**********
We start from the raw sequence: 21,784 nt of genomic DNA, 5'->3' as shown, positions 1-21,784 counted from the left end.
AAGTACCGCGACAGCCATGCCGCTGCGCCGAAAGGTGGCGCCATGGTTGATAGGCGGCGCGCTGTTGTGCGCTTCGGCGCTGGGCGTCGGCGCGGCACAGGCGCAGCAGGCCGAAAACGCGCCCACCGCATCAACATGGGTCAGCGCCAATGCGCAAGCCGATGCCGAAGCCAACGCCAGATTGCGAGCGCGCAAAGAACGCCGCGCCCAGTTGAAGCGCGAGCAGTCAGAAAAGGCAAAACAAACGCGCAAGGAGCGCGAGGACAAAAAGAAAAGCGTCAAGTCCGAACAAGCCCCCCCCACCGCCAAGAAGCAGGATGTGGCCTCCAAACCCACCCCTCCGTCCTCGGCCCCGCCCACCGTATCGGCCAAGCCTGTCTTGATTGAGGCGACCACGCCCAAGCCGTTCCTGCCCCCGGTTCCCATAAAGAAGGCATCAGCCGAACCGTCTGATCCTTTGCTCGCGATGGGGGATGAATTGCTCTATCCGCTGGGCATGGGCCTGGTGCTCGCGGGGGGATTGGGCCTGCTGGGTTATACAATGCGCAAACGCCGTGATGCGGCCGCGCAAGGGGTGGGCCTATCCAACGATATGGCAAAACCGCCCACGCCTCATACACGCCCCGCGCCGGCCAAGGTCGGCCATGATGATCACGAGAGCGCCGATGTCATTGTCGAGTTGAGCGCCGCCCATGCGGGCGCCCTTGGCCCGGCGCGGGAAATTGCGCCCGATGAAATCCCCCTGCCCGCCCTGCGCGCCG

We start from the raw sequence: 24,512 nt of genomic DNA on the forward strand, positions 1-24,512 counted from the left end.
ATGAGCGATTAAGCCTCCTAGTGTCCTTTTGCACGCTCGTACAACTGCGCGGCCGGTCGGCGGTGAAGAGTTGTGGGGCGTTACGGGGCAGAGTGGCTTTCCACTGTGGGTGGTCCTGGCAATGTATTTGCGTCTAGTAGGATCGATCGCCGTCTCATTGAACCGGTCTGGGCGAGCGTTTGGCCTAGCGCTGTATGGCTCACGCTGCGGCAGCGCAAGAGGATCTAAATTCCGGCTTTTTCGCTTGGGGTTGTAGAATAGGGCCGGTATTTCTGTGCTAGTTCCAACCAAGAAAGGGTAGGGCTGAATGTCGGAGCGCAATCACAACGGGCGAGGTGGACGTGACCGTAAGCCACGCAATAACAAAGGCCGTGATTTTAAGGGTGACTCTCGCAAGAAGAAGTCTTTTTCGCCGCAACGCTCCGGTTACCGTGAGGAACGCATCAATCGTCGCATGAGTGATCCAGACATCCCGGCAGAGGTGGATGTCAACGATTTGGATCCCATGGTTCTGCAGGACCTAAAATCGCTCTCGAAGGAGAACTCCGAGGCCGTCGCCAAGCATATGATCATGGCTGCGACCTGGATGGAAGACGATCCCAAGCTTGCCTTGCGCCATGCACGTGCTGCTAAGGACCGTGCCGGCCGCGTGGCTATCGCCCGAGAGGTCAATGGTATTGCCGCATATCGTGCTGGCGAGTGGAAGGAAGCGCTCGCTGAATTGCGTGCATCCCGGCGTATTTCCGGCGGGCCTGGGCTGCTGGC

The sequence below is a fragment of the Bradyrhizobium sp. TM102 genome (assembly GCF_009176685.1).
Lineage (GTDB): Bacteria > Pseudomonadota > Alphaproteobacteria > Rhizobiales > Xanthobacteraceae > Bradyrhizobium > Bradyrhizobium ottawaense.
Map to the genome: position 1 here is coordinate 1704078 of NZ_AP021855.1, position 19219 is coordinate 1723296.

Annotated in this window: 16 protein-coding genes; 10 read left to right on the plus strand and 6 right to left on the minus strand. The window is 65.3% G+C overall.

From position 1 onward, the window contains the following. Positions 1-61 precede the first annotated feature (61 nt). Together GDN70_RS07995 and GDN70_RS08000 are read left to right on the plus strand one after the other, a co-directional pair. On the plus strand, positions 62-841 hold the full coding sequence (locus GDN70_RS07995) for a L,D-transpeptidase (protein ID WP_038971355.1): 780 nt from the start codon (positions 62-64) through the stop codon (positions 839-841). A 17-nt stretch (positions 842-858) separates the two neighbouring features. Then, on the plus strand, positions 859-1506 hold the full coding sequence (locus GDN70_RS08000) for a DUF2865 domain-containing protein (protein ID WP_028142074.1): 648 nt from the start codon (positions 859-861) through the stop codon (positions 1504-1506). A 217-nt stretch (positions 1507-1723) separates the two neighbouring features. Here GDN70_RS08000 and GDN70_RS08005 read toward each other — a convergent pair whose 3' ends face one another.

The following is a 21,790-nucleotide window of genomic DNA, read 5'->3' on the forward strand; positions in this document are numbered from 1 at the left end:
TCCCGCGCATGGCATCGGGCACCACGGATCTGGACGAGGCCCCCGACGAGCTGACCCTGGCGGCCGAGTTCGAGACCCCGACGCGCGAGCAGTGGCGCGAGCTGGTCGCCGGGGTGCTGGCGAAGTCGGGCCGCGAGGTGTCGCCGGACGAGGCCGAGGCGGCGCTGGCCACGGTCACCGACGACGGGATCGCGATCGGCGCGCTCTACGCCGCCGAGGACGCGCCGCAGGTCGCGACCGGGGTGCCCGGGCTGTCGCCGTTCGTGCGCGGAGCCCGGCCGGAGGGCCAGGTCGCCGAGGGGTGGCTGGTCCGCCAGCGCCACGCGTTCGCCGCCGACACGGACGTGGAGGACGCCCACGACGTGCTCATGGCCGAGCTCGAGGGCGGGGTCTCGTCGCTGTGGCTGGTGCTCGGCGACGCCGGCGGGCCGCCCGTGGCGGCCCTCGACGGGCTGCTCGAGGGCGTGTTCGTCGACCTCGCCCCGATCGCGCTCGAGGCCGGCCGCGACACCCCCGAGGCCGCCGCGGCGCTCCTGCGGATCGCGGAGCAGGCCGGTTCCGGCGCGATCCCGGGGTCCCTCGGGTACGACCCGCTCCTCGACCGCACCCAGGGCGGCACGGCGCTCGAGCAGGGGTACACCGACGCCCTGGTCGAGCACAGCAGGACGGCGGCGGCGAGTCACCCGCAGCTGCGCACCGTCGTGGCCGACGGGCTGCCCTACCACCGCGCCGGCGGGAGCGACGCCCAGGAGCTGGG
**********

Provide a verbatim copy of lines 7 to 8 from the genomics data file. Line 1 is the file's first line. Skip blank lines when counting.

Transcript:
Map to the genome: position 1 here is coordinate 1704078 of NZ_AP021855.1, position 19219 is coordinate 1723296.

Annotated in this window: 16 protein-coding genes; 10 read left to right on the plus strand and 6 right to left on the minus strand. The window is 65.3% G+C overall.